The canine breeding world was in turmoil this morning as Crufts ruled that cats who self-identify as dogs will after all be allowed to compete in 2019. The decision is a victory for Gwendoline Baker, a 34 year old scaffolder from Newport Pagnell and her rescue tabby Norman.
‘I always knew Norman was really a dog,’ she told Spoofflé. ‘When we first got him we was really worried, he weren’t interested in climbing up the curtains, he never pissed on the sofa which they’re meant to aren’t they and when I give him some fish, he just spat it out.’
Ms Baker had her original application to Crufts turned down but has persevered. ‘It’s not right, is it? I mean, he can’t help it can he? He knows what he is and I thought how nice it would be to like, celebrate his change by competing against other dogs, just like him.’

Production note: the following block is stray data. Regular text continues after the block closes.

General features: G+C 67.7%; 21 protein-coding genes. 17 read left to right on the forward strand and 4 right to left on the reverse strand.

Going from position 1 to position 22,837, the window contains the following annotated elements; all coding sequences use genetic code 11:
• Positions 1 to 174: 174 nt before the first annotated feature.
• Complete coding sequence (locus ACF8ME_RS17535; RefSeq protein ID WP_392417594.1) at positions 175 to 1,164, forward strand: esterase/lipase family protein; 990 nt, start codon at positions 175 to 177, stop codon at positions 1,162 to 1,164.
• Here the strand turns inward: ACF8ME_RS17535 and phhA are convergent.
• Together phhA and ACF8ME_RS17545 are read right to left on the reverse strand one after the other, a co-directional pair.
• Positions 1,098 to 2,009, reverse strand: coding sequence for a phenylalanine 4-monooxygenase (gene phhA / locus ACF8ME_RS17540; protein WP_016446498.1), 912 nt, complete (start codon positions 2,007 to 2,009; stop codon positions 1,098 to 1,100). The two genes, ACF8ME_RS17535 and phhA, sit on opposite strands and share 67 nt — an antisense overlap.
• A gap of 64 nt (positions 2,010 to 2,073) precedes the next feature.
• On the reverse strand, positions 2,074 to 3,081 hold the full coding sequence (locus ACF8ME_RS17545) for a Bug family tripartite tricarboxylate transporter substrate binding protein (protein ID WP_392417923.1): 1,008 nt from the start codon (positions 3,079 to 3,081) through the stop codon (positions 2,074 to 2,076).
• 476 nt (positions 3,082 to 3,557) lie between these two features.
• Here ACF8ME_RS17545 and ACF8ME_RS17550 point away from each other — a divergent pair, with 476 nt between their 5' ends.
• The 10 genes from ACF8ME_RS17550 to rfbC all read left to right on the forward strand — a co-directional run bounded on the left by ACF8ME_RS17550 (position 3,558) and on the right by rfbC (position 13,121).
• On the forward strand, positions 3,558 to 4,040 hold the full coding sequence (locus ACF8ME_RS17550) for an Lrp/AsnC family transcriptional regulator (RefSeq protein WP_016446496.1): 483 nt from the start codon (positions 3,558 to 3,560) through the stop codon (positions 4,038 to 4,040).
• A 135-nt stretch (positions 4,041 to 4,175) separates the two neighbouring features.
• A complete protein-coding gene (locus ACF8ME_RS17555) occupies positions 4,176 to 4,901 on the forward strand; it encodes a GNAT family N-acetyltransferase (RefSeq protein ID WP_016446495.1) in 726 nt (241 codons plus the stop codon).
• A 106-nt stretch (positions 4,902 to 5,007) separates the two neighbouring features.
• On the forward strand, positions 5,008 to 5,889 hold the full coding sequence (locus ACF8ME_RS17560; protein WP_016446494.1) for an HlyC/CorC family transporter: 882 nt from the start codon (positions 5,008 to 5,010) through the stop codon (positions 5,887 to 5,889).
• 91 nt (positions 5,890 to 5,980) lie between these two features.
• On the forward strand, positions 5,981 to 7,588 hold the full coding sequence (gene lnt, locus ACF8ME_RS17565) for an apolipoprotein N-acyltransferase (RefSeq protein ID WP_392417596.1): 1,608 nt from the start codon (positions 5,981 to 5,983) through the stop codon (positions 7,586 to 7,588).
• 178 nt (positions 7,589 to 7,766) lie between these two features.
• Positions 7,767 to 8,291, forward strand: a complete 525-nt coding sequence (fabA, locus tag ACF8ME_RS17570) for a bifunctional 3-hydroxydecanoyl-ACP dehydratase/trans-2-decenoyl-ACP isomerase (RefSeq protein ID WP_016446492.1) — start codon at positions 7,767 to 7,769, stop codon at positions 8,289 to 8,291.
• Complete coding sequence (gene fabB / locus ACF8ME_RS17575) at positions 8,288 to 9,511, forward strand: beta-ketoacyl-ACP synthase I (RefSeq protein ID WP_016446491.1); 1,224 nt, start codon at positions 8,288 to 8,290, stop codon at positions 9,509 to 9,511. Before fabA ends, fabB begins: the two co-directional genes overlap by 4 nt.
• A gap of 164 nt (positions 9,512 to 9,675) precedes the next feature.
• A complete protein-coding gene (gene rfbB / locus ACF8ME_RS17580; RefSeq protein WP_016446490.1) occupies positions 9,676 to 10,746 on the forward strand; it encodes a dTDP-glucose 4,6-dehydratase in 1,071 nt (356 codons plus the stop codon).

Spoofflé tracked down one of last year’s finalists, Penelope Landar-Smythe whose Moroccan poodle Frinton Magnificent Lady IV took second place in Best of Breed. ‘It’s absolute madness,’ she said. ‘She brought that thing to this year’s show and when it came into the grooming room, all these big butch dogs took fright. I mean, it must be so embarrassing for them, right in the middle of having their coats talcum powdered a cat walks in!’
Ms Landar-Smythe says that she did challenge the owner. ‘Yes, of course I did! In fact, when she kept insisting that her cat had become a dog, I told it to sit and put a juicy marrow bone in front of it. The thing just licked a paw, gave me a dirty look and slunk off. It’s a cat, a bloody cat!’
A Crufts’ spokeswoman later sent Spoofflé a statement which reads: ‘Crufts is proud to embrace the growing prominence of non-binary status animals such as Norman and welcomes entries from any creature which self-identifies as an alternative species.’